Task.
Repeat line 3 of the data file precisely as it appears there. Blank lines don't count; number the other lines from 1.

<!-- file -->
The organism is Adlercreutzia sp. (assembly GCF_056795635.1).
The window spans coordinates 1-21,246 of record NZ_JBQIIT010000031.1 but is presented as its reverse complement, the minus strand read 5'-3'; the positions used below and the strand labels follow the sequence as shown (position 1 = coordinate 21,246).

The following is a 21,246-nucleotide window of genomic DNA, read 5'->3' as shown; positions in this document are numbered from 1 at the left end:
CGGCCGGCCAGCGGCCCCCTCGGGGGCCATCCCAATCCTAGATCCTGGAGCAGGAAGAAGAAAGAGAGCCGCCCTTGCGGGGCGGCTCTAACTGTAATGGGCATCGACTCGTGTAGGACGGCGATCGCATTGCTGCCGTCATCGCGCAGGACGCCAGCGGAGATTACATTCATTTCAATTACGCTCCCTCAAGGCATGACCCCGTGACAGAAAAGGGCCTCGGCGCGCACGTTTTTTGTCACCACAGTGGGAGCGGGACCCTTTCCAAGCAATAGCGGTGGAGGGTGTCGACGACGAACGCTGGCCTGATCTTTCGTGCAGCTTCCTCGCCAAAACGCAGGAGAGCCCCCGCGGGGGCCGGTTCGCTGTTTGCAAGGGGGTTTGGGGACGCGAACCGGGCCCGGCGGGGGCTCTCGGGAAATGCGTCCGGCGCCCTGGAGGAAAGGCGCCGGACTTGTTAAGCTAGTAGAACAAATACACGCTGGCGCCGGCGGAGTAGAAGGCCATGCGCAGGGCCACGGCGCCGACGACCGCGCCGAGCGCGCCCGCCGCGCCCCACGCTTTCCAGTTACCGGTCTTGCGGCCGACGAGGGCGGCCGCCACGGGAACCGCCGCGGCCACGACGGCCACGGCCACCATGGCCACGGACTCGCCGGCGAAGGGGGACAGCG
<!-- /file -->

The following is a 21,246-nucleotide window of genomic DNA, read 5'->3' as shown; positions in this document are numbered from 1 at the left end: